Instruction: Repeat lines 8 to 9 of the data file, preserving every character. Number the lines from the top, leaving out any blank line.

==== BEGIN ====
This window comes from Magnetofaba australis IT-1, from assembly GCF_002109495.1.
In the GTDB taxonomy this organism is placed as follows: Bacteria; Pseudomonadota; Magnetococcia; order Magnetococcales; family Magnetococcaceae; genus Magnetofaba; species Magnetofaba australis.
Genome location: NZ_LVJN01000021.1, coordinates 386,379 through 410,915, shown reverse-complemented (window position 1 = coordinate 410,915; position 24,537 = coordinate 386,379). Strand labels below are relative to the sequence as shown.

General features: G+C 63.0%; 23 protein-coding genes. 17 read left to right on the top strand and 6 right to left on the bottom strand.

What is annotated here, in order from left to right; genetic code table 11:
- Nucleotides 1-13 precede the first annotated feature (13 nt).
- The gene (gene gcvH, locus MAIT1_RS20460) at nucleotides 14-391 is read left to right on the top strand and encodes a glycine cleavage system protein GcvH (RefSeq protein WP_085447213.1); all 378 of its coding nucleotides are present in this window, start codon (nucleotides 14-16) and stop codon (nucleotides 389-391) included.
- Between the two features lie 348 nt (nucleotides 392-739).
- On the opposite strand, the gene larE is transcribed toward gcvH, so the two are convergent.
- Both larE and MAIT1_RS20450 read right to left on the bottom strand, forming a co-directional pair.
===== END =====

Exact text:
- Between the two features lie 348 nt (nucleotides 392-739).
- On the opposite strand, the gene larE is transcribed toward gcvH, so the two are convergent.